Author(s): Bae YJ, Yeon JY, Sung CJ, Kim HS, Sung MK
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Abstract Iron may induce oxidative stress via production of reactive oxygen species, facilitating mammary carcinogenesis. This study investigated the role of iron in relation to oxidative stress as a potential risk factor in the development of breast cancer (BC). BC patients (n = 121) and healthy age-matched controls (n = 149) were entered into the study. Iron and antioxidant vitamins intakes were estimated using a quantitative food frequency questionnaire. Thirty one subjects from each group provided blood samples for measurement of serum iron, plasma malondialdehyde (MDA) and ferric reducing ability of plasma (FRAP). Total and non-heme iron intake of BC patients were lower than those of the controls. However, the serum iron level was significantly higher in BC patients. Plasma MDA levels were also significantly higher in BC patients whereas no significant difference in FRAP values were observed between the two groups. Log-transformed serum iron concentration showed no significant correlation with MDA or FRAP. These results suggest that serum iron overload may be a breast cancer risk factor possibly due to increased oxidative stress.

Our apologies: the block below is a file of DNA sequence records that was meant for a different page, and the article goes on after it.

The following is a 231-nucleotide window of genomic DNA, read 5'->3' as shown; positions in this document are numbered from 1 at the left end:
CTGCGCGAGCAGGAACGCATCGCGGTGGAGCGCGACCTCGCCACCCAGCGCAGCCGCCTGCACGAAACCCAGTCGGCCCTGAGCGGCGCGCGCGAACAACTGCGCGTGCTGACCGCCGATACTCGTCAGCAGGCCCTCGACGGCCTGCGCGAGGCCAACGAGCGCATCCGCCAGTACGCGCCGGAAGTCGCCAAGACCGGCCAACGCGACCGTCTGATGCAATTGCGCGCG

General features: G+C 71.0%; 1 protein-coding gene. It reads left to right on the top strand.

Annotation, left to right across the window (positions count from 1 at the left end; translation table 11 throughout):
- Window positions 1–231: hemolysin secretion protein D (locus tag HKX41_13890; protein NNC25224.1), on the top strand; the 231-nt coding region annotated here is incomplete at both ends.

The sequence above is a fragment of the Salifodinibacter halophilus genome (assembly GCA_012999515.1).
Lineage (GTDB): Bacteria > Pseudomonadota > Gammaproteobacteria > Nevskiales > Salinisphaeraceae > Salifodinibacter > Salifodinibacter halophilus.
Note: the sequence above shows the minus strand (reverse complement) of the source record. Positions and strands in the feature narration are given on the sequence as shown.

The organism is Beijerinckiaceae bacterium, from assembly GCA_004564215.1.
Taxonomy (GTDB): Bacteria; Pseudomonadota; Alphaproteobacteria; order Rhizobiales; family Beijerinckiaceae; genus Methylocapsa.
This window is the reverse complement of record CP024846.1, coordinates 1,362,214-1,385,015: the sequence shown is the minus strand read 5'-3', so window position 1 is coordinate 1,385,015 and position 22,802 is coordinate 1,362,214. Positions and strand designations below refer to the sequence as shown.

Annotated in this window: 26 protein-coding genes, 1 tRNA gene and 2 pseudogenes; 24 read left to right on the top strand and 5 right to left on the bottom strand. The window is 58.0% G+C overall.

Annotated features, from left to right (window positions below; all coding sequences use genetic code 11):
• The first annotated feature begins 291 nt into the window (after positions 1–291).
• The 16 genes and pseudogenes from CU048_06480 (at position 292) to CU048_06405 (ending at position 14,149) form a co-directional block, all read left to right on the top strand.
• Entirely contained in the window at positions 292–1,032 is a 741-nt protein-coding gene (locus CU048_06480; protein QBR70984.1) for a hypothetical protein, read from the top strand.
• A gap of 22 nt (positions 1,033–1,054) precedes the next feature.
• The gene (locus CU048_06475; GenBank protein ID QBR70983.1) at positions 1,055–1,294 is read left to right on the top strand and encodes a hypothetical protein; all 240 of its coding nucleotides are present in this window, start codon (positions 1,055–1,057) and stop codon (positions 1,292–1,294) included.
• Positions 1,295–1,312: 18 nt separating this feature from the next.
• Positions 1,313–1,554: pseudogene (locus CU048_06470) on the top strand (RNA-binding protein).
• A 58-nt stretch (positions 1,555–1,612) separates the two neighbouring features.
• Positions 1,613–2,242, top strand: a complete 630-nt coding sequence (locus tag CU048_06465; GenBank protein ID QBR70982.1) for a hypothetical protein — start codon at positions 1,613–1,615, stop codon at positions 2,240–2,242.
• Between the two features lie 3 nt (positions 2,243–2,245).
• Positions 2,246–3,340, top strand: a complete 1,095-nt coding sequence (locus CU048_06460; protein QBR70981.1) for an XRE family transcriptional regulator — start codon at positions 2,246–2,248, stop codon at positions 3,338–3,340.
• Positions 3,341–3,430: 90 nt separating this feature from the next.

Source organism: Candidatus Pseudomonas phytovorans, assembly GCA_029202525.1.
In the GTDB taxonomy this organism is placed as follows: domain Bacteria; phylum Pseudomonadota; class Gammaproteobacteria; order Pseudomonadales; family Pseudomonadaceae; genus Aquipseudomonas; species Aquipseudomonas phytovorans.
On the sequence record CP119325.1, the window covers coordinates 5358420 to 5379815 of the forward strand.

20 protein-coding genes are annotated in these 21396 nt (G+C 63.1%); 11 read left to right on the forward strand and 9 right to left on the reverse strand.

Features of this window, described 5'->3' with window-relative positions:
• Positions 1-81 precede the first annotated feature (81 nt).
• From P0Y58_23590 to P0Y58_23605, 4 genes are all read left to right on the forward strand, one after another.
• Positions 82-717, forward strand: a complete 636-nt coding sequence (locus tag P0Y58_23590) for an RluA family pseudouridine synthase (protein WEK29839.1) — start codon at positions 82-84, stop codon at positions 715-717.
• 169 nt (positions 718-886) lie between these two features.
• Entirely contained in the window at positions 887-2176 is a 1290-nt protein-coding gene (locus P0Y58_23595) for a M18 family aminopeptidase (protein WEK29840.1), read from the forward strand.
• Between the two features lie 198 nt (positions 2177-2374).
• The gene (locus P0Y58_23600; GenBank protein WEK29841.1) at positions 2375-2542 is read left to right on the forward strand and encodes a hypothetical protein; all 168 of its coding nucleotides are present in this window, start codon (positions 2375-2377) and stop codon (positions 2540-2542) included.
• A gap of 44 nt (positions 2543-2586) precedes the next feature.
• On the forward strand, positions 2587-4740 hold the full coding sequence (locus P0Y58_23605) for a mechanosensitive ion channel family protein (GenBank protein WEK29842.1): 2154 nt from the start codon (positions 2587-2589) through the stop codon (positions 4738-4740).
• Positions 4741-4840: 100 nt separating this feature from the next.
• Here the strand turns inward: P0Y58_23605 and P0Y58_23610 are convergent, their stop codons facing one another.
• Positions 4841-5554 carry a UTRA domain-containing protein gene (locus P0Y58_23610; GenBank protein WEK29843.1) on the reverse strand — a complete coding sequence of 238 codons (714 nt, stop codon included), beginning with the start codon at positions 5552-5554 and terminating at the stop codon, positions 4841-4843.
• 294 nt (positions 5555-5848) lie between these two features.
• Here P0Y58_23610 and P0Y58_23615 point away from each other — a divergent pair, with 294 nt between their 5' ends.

This article was published in J Clin Biochem Nutr
and referenced in Journal of Nutrition Research